Lagunitas Asset Management

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1024 Iron Point Road, Suite 100
Folsom, CA 95630

Phone:

916.357.6656

Articles

75% of Americans agree they would benefit from having basic financial education and information.

Source: The 2016 Consumer Financial Literacy Survey, The National Foundation for Credit Counseling

Welcome to our research center! We've put together a library of information on important financial topics that we believe you'll find helpful.

Simply click on one of the general financial topics below and you'll find a selection of easy-to-understand information sheets about related financial concepts and strategies. This information is updated regularly to reflect the latest facts, figures, legislation, and economic trends.

Estates & Trusts

  • Estate Planning

    Wills and trusts allow you to spell out how you would like your property distributed, but they also go beyond that.

  • Living Trusts

    A living trust can help control the distribution of your estate upon death.

  • Avoiding Probate

    The probate process can be lengthy and complex. There are strategies you can use to help avoid the probate process.

  • Charitable Giving

    To retain the tax advantages associated with charitable giving, your gift must be made to a qualified organization.

  • Preserving My Estate

    Life insurance can be used to help preserve your estate’s value for your heirs.

  • Paying Estate Taxes

    If you believe your estate will be subject to estate taxes, consider how your heirs will pay the bill.

  • Gifting Strategies

    Compare the advantages and disadvantages of different gifting strategies available for planned giving.

  • Property Ownership

    Sole ownership, joint tenancy, tenancy in common, and community property have special benefits for property owners.

  • History of the Federal Estate Tax

Retirement

  • SEP IRAs

    A SEP IRA is a type of plan under which the employer contributes (up to a certain limit) to an employee’s IRA.

  • SIMPLE IRAs

    The SIMPLE plan may appeal to small biz owners as it is easy to set up, administer, and allows for a tax deduction.

  • Stretch IRAs
  • IRA Rollover

    If you leave a job or retire, you should consider your options regarding your employer retirement plan assets.

  • Roth 401(k)

    A Roth 401k is funded w/after-tax money, allows for tax- and penalty-free withdrawal of earnings if req are met.

  • Profit-Sharing Plans

    Profit-sharing plans give employees a share in the profits of a company and can help to fund their retirements.

  • Money Purchase Pension Plans

    A money purchase plan is a retirement plan where employer contributions are based on a fixed % of compensation.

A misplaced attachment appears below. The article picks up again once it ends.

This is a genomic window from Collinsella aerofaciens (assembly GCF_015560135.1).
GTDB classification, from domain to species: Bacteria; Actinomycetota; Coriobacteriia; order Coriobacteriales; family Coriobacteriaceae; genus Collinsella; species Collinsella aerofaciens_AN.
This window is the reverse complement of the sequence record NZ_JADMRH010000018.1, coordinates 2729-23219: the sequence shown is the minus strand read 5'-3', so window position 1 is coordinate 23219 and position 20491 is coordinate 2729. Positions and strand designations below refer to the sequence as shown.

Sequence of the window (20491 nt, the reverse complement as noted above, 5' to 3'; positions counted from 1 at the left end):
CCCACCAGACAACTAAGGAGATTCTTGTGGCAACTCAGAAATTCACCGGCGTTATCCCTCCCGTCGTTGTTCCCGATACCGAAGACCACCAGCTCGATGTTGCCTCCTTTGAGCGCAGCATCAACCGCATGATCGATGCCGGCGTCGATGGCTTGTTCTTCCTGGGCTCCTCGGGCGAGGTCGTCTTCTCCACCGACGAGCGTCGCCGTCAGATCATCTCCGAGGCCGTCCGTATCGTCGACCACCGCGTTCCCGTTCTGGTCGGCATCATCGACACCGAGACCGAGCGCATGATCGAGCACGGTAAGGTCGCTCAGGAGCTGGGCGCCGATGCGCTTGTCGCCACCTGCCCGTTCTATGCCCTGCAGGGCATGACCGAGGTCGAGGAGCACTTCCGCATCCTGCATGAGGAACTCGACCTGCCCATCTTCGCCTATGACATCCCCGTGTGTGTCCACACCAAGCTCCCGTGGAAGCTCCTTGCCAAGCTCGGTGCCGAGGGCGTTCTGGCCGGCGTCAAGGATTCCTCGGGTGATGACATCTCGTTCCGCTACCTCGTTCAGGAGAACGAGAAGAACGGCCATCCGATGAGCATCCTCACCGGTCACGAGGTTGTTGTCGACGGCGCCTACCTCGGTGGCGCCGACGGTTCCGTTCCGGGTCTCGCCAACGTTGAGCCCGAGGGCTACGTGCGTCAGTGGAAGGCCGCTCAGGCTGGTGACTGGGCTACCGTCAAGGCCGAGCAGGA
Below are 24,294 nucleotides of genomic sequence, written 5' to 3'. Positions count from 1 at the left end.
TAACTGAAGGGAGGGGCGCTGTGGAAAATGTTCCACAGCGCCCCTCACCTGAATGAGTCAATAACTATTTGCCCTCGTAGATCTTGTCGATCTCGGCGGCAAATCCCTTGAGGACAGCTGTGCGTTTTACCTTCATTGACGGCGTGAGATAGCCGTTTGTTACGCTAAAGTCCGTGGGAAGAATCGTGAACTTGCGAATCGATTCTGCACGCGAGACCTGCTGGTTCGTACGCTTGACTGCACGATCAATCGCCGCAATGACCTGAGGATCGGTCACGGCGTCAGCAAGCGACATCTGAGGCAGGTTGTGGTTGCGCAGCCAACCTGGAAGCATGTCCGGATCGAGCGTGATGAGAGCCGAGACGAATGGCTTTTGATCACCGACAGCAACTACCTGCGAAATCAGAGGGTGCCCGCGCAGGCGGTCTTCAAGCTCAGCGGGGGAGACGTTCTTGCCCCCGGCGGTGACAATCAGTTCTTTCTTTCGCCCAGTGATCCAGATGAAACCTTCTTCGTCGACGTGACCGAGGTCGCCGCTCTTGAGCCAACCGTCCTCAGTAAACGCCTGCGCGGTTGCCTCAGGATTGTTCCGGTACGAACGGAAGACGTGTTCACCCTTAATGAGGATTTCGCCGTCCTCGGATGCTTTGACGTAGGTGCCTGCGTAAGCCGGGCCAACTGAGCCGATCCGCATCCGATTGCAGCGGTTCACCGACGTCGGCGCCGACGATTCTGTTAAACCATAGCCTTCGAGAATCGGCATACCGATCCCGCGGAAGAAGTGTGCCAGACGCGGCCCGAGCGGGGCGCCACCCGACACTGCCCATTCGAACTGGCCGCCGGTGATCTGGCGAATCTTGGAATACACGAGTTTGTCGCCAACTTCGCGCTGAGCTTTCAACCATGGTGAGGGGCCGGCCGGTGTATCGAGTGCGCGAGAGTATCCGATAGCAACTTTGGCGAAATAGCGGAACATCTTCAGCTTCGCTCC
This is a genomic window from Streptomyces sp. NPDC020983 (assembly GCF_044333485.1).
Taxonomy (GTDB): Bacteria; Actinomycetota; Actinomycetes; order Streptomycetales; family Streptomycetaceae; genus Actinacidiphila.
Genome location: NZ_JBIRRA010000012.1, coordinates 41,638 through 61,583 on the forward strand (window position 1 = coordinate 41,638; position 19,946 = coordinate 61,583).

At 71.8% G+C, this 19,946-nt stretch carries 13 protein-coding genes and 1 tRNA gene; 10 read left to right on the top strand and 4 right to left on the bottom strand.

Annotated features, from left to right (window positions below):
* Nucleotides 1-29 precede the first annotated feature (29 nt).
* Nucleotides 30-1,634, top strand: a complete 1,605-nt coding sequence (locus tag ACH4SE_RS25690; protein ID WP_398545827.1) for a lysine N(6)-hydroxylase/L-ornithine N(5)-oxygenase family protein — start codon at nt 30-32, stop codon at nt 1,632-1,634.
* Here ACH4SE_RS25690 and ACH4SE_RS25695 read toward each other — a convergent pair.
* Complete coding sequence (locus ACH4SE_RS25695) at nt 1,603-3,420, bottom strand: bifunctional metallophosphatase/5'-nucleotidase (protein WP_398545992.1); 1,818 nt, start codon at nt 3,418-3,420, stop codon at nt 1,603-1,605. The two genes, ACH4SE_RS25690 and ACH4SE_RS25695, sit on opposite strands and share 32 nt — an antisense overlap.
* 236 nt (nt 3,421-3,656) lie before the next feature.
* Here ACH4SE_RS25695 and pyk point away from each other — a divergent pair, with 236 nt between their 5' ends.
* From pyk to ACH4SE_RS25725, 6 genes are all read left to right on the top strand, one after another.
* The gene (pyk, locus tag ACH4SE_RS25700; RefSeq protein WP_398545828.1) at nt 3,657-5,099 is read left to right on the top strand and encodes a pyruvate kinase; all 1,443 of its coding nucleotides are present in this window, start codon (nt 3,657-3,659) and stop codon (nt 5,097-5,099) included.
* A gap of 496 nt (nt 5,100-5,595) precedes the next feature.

• 403(b) Plans

    A 403(b) plan is a tax-deferred retirement savings plan that can only be offered by a 501(c)(3) tax-exempt entity.

  • Why Purchase Annuities

    Annuities, an insurance-based financial vehicle, can provide many benefits that retirement investors might want.

  • Annuity Living Benefits

    Living benefits can help protect variable annuity owners from running out of money in retirement.

  • How Much Do I Need to Save?

    Many realize it’s important to save for retirement, but knowing exactly how much to save is another issue altogether.

  • A New Chapter for Retirement
  • Unforgettable Birthdays

    There are key dates after you turn 59 that can impact your taxes, Medicare eligibility, and retirement benefits.

  • Your Business and Retirement

    Allocating too much of your retirement investments to one company, even your own, can be a risky proposition.

  • Future of Social Security
  • Social Security Income
  • Self-Employed Retirement Plans

    Tax-deferred retirement plans for self-employed individuals have higher contribution limits than IRAs.

  • Indexed Annuities

    An indexed annuity may provide some upside potential and downside protection.

  • Retirement Plan Distributions

    When receiving money accumulated in your employer-sponsored retiremnt plan, you have 2 options: lump sum or annuity.

  • Traditional IRAs

    If you do not participate in an employer-sponsored retirement plan, you might consider a traditional IRA.

  • 401(k) Plans

    401(k) employer-sponsored retirements plans have many benefits, including that the funds accumulate tax-deferred.

  • Save Now or Save Later

    If you start saving for retirement sooner, the more money you are likely to accumulate and possibly retire sooner.

  • Roth IRAs

    Qualified Roth IRA distributions in retirement are free of federal income tax and aren’t included in gross income.

Tax Planning

  • Capital Gain Tax

    Capital gains are profits realized from the sale of assets; a tax is triggered only when an asset is sold, not held.

  • Estate Tax

    Everything you own, whatever the form of ownership, is subject to federal, and possibly state, estate taxes.

  • Gift Tax